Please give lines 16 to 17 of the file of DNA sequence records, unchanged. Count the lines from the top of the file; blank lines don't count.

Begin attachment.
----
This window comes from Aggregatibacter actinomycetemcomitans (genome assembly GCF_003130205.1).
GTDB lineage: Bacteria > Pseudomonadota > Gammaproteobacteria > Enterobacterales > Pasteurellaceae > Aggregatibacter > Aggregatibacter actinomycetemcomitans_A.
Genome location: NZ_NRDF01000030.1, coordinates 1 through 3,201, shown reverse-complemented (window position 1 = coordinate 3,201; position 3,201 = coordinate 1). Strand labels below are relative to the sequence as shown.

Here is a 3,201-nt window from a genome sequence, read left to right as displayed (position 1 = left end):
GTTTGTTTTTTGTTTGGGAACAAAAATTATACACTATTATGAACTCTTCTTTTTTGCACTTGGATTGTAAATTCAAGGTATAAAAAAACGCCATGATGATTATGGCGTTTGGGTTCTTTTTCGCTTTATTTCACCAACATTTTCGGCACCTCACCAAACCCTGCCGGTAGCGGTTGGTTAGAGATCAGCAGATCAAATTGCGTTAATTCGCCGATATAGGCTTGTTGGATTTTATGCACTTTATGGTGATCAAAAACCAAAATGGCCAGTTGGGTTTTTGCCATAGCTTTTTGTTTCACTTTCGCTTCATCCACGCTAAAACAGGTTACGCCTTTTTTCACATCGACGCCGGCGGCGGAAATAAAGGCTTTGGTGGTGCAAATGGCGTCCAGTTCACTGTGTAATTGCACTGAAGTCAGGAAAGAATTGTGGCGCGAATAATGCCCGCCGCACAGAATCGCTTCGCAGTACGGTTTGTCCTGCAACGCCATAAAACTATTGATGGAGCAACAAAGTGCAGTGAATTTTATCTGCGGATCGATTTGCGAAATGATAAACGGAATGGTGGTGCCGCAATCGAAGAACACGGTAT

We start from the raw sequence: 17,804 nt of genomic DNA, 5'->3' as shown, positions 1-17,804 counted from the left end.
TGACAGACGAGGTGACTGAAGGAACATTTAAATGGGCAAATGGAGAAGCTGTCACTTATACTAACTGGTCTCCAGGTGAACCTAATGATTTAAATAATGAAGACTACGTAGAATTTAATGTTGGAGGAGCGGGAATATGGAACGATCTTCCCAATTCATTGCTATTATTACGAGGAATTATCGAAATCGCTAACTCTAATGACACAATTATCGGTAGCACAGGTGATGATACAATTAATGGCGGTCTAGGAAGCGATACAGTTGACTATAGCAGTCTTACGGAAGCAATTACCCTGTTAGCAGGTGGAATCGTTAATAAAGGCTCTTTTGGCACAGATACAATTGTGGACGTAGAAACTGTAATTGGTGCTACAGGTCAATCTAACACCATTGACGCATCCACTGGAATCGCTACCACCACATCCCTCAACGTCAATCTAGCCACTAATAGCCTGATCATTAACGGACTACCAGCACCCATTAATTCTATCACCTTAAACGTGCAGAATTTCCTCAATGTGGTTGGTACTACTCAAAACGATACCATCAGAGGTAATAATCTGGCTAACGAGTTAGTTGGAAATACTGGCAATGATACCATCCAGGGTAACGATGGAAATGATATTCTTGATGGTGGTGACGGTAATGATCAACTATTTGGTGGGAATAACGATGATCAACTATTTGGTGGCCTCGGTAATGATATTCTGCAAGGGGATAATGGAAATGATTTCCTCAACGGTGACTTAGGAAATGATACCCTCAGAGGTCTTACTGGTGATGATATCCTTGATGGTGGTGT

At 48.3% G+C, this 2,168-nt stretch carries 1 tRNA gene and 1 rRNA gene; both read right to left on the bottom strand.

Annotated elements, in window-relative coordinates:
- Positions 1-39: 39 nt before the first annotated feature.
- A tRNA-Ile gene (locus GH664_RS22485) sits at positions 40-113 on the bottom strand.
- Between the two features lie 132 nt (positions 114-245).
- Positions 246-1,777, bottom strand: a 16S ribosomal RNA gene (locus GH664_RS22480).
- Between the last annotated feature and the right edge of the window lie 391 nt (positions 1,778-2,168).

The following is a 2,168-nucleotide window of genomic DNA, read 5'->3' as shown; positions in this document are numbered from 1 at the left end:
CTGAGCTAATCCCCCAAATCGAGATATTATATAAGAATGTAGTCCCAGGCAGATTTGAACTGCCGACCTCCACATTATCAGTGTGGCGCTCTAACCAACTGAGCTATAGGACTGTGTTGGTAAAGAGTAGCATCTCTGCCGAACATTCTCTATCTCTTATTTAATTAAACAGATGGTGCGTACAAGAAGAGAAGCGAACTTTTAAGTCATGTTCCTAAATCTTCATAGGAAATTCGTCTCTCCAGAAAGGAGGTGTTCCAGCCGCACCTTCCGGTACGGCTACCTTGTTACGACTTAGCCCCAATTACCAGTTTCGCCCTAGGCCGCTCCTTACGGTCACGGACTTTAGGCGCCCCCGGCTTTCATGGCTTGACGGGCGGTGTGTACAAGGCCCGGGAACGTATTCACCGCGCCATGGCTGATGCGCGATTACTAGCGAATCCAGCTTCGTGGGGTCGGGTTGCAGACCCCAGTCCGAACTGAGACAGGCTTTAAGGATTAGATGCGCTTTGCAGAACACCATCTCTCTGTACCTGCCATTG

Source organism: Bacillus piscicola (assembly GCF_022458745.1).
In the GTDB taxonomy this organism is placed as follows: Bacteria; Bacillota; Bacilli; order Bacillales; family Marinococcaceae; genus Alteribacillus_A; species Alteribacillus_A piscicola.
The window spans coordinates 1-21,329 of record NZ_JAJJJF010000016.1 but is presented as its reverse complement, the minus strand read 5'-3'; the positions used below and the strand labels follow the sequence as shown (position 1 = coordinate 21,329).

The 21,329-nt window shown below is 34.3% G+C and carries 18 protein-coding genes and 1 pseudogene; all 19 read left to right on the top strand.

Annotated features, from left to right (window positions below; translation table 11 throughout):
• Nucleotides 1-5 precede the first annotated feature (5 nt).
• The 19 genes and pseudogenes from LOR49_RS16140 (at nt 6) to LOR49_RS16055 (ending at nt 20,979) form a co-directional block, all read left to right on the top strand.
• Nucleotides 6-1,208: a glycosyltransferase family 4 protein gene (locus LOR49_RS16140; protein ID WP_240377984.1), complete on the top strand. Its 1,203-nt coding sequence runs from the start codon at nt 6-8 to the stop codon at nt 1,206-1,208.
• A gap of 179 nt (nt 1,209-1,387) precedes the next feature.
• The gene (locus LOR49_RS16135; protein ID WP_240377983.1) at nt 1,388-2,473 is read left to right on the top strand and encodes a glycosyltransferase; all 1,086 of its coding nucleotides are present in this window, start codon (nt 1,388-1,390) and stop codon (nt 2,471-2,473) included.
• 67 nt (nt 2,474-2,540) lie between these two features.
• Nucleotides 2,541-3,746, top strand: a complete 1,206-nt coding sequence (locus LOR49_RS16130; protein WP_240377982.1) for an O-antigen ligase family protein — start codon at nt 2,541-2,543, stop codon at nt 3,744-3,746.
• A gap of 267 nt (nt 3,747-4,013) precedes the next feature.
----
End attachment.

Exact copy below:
CTGAGCTAATCCCCCAAATCGAGATATTATATAAGAATGTAGTCCCAGGCAGATTTGAACTGCCGACCTCCACATTATCAGTGTGGCGCTCTAACCAACTGAGCTATAGGACTGTGTTGGTAAAGAGTAGCATCTCTGCCGAACATTCTCTATCTCTTATTTAATTAAACAGATGGTGCGTACAAGAAGAGAAGCGAACTTTTAAGTCATGTTCCTAAATCTTCATAGGAAATTCGTCTCTCCAGAAAGGAGGTGTTCCAGCCGCACCTTCCGGTACGGCTACCTTGTTACGACTTAGCCCCAATTACCAGTTTCGCCCTAGGCCGCTCCTTACGGTCACGGACTTTAGGCGCCCCCGGCTTTCATGGCTTGACGGGCGGTGTGTACAAGGCCCGGGAACGTATTCACCGCGCCATGGCTGATGCGCGATTACTAGCGAATCCAGCTTCGTGGGGTCGGGTTGCAGACCCCAGTCCGAACTGAGACAGGCTTTAAGGATTAGATGCGCTTTGCAGAACACCATCTCTCTGTACCTGCCATTG

Source organism: Bacillus piscicola (assembly GCF_022458745.1).